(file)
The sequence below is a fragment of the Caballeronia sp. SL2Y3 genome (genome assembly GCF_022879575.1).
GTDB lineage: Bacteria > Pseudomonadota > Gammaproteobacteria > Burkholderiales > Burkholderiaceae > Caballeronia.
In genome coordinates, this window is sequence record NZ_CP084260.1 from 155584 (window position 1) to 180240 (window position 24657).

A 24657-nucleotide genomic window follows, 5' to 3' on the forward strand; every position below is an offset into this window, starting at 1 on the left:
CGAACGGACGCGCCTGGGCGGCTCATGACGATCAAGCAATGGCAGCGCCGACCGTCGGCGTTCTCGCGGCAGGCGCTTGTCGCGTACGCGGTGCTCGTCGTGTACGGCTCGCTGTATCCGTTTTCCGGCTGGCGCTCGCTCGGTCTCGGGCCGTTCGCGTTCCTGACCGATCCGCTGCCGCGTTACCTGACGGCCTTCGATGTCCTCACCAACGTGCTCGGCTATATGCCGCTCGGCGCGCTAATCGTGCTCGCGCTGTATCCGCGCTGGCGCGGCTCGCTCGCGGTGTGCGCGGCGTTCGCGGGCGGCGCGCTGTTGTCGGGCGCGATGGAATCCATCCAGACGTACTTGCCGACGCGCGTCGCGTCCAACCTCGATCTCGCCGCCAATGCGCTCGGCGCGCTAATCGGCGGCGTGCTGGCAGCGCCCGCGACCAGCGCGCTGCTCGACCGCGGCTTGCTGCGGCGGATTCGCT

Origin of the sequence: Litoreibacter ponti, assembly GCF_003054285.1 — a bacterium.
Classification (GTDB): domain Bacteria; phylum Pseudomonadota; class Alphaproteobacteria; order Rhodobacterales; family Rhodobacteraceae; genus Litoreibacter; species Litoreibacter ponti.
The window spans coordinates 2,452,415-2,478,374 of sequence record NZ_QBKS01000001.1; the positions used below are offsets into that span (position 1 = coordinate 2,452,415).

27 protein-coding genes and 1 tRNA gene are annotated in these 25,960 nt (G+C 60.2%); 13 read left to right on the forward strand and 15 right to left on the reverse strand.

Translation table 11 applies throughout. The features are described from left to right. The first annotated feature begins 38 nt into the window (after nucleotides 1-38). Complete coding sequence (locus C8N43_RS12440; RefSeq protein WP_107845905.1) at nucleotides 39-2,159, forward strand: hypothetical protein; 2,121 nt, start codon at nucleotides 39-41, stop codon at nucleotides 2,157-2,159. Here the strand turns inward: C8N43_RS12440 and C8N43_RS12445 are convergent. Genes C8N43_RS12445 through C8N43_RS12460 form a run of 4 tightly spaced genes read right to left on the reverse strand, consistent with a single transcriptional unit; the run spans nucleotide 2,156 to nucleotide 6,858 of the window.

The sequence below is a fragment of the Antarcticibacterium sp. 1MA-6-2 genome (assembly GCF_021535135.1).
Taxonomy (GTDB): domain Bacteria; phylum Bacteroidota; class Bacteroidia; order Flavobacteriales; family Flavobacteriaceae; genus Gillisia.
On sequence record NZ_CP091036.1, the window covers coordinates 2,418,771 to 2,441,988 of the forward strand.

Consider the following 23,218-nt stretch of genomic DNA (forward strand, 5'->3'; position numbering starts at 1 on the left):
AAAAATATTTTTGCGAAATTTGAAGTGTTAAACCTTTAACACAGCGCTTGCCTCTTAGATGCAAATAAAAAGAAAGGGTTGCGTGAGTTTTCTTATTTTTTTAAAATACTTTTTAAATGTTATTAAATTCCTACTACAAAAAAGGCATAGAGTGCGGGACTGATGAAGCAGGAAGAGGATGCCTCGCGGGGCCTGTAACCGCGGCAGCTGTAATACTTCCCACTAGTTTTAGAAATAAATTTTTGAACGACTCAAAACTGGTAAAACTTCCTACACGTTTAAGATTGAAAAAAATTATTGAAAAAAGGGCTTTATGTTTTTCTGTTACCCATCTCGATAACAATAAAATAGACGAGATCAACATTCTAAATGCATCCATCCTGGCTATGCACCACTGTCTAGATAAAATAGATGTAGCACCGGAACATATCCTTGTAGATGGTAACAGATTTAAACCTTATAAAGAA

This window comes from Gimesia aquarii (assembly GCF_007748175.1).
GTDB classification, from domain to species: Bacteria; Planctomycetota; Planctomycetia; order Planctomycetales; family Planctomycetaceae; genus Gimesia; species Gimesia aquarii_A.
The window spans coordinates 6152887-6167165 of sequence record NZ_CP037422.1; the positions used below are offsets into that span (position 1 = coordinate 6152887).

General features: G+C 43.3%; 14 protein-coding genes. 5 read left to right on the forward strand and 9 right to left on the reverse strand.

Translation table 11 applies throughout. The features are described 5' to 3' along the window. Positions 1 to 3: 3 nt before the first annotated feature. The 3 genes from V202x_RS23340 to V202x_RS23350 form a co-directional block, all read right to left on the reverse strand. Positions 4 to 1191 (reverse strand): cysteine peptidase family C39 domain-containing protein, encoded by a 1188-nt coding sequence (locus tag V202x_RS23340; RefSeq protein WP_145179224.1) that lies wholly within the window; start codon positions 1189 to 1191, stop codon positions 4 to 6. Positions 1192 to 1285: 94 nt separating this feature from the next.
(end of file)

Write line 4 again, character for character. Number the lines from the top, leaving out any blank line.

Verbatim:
A 24657-nucleotide genomic window follows, 5' to 3' on the forward strand; every position below is an offset into this window, starting at 1 on the left: